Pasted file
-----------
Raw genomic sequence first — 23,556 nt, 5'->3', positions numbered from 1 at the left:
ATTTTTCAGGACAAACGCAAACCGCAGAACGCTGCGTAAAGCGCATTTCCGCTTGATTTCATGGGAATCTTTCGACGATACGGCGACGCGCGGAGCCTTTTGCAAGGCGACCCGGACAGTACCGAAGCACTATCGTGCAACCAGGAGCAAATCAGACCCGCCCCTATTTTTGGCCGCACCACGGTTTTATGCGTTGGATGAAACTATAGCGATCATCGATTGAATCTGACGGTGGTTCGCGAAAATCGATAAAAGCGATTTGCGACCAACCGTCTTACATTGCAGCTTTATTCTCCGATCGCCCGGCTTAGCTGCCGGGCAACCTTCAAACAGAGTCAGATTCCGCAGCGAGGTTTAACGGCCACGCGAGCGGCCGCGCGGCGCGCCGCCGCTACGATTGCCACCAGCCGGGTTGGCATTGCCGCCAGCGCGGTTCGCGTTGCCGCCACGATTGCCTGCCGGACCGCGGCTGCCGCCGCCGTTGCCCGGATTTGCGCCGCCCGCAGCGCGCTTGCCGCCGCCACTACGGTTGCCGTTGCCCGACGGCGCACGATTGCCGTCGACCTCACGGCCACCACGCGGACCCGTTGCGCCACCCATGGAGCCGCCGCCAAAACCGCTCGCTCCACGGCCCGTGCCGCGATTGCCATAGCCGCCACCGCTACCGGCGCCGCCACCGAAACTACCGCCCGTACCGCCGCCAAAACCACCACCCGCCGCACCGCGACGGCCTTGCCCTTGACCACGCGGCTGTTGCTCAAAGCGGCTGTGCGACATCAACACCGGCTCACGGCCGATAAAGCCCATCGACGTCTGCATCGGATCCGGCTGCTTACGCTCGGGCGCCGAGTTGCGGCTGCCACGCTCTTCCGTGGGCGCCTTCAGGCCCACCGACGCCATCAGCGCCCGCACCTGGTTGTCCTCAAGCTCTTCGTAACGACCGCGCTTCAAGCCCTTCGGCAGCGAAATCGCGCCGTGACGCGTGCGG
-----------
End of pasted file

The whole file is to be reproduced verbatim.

Raw genomic sequence first — 23,556 nt, 5'->3', positions numbered from 1 at the left:
ATTTTTCAGGACAAACGCAAACCGCAGAACGCTGCGTAAAGCGCATTTCCGCTTGATTTCATGGGAATCTTTCGACGATACGGCGACGCGCGGAGCCTTTTGCAAGGCGACCCGGACAGTACCGAAGCACTATCGTGCAACCAGGAGCAAATCAGACCCGCCCCTATTTTTGGCCGCACCACGGTTTTATGCGTTGGATGAAACTATAGCGATCATCGATTGAATCTGACGGTGGTTCGCGAAAATCGATAAAAGCGATTTGCGACCAACCGTCTTACATTGCAGCTTTATTCTCCGATCGCCCGGCTTAGCTGCCGGGCAACCTTCAAACAGAGTCAGATTCCGCAGCGAGGTTTAACGGCCACGCGAGCGGCCGCGCGGCGCGCCGCCGCTACGATTGCCACCAGCCGGGTTGGCATTGCCGCCAGCGCGGTTCGCGTTGCCGCCACGATTGCCTGCCGGACCGCGGCTGCCGCCGCCGTTGCCCGGATTTGCGCCGCCCGCAGCGCGCTTGCCGCCGCCACTACGGTTGCCGTTGCCCGACGGCGCACGATTGCCGTCGACCTCACGGCCACCACGCGGACCCGTTGCGCCACCCATGGAGCCGCCGCCAAAACCGCTCGCTCCACGGCCCGTGCCGCGATTGCCATAGCCGCCACCGCTACCGGCGCCGCCACCGAAACTACCGCCCGTACCGCCGCCAAAACCACCACCCGCCGCACCGCGACGGCCTTGCCCTTGACCACGCGGCTGTTGCTCAAAGCGGCTGTGCGACATCAACACCGGCTCACGGCCGATAAAGCCCATCGACGTCTGCATCGGATCCGGCTGCTTACGCTCGGGCGCCGAGTTGCGGCTGCCACGCTCTTCCGTGGGCGCCTTCAGGCCCACCGACGCCATCAGCGCCCGCACCTGGTTGTCCTCAAGCTCTTCGTAACGACCGCGCTTCAAGCCCTTCGGCAGCGAAATCGCGCCGTGACGCGTGCGG